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Worship in a foreign tongue

Two congregations share the worship space at the Uniting Church I attend: one is Cantonese, the other, which is very multi-cultural, is held in English. Mostly we worship at different times, but every so often we come together in a joint service that is held in both languages. Prayers are offered in both, the sermon is translated, one reading is delivered in English while the Cantonese version is up on the screen, and vice versa.

It can make for a long service, although the leaders do try to be concise. I’ve noticed, too, that regulars tend not to show up for these, as they do require a bit of effort. Oddly enough, I love these duo-lingual occasions.

It’s really good for me to be lifted out of my comfort zone. My Chinese fellow-pilgrims outnumber the English-speaking congregation by about four to one and it is a salutary reminder of what life is like for countless immigrants around the globe, surrounded by signs and sounds that make no sense to them. I grew up in this situation, but have been part of the dominant cultural group for a long time, and it’s easy to take for granted our automatic understanding of instructions and systems.

When I worship entirely in my mother tongue, there’s a feeling or urgency – of having to attend to every single word in case I miss something. When half is in another language of which I know nothing, not one word, I switch off and float into a peaceful space where I pay more attention to non-verbal things  – the beauty of the stained-glass windows, the deep pulsing chords of the organ, the mad variety of human beings around me. I connect with the Divine in a different way.

It takes me back to a happy childhood spent in a country where I was the foreigner and it didn’t matter and I felt entirely at home. It transports me to many hours spent sitting in Gujarati church services (and they were inevitably long, and hot) where the language was familiar but I couldn’t really understand much, so that it washed over me like a soothing wave, like a lullaby familiar from babyhood, making me feel like a pre-verbal infant who doesn’t understand the words but feels secure and surrounded by community.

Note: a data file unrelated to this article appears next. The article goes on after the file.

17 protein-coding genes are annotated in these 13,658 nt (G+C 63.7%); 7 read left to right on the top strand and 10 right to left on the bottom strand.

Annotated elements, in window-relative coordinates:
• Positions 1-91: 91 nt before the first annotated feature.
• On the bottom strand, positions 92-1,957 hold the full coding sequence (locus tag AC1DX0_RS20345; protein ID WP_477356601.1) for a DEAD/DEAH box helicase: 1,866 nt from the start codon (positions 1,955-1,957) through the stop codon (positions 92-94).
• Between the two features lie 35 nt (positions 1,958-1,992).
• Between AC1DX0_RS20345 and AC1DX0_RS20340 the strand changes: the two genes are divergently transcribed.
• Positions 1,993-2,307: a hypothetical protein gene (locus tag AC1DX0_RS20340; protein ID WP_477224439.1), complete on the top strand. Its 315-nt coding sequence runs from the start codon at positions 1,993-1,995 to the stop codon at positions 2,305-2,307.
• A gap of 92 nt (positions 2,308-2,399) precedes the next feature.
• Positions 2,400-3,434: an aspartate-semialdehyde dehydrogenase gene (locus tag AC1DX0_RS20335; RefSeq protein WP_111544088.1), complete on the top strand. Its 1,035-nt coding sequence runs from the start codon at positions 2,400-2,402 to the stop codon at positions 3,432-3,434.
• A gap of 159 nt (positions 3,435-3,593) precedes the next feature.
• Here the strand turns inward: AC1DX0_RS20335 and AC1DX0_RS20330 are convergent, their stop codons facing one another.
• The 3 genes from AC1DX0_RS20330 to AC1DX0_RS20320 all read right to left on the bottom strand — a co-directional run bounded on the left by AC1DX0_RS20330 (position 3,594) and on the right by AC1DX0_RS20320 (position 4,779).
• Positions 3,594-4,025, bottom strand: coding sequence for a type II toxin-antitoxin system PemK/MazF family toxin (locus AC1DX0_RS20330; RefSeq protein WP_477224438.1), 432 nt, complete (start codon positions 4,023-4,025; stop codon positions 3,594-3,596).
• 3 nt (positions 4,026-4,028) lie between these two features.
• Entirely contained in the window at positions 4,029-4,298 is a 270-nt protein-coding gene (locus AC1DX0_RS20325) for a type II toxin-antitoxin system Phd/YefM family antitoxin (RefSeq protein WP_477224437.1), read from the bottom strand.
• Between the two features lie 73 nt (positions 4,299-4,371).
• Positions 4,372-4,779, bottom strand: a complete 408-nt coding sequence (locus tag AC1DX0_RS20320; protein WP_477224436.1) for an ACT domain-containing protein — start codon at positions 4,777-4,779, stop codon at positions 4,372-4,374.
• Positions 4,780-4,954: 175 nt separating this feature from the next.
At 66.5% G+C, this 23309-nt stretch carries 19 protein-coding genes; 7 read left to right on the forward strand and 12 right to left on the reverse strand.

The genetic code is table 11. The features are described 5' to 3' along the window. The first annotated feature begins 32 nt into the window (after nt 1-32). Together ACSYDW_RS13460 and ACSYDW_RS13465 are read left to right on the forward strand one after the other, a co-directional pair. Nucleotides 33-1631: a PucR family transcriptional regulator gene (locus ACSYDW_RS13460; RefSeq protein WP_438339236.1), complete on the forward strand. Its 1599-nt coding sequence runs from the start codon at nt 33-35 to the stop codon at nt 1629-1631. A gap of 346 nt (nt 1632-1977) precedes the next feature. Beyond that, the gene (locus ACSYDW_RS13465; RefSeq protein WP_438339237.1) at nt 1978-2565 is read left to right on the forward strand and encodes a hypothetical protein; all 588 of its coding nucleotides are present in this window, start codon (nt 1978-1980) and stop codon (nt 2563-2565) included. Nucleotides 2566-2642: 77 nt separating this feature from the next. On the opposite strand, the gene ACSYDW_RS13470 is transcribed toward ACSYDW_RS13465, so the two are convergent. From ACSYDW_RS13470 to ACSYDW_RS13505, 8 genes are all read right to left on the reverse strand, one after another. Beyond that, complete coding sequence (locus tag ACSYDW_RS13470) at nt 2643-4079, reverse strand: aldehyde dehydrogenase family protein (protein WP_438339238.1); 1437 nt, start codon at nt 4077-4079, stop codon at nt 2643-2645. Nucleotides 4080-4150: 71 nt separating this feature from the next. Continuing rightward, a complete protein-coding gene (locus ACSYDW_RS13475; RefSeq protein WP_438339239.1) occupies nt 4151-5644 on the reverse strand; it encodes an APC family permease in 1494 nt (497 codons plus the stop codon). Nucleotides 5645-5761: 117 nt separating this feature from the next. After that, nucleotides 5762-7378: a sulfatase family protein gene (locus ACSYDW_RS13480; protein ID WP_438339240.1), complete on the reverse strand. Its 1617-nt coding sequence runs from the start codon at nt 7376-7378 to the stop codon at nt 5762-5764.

The clergy select hymns that can be sung to the same tune in the two languages, and there is something profoundly moving about singing my heart out alongside others singing the same meaning with different sounds. Ditto when we all say the Lord’s Prayer ‘in our heart language’. I am reminded of the communion of Saints around the world, that I have fellow-believers throughout space and not simply time, that there is this great chorus of Christians in every corner of the globe, praising and longing and wanting to grow in grace and yearning to be closer to our Creator and to be channels of God’s love.

This was published in The Melbourne Anglican, May edition

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Reader Comments (2)

Hi Clare. I worship with a Mizo Chin congregation every Sunday afternoon, where I don't understand anything at all. I sing along, as I have learned to pronounce most words, but that's it. Half an hour of singing, and an hour or more of the service proper. I love it because I love the people and their earnestness and their evident faith. They challenge me, and they love me back. I can easily relate to your feelings as a child in the Gujarati services.

May 7, 2017 | Unregistered CommenterTom Slater

It is hard for people like me, for whom the words are so important even in the singing, to appreciate the value of multilingual worship. Your article is very encouraging as to why I should persevere and with some ideas on how to enter that rare atmosphere.

May 7, 2017 | Unregistered CommenterRod

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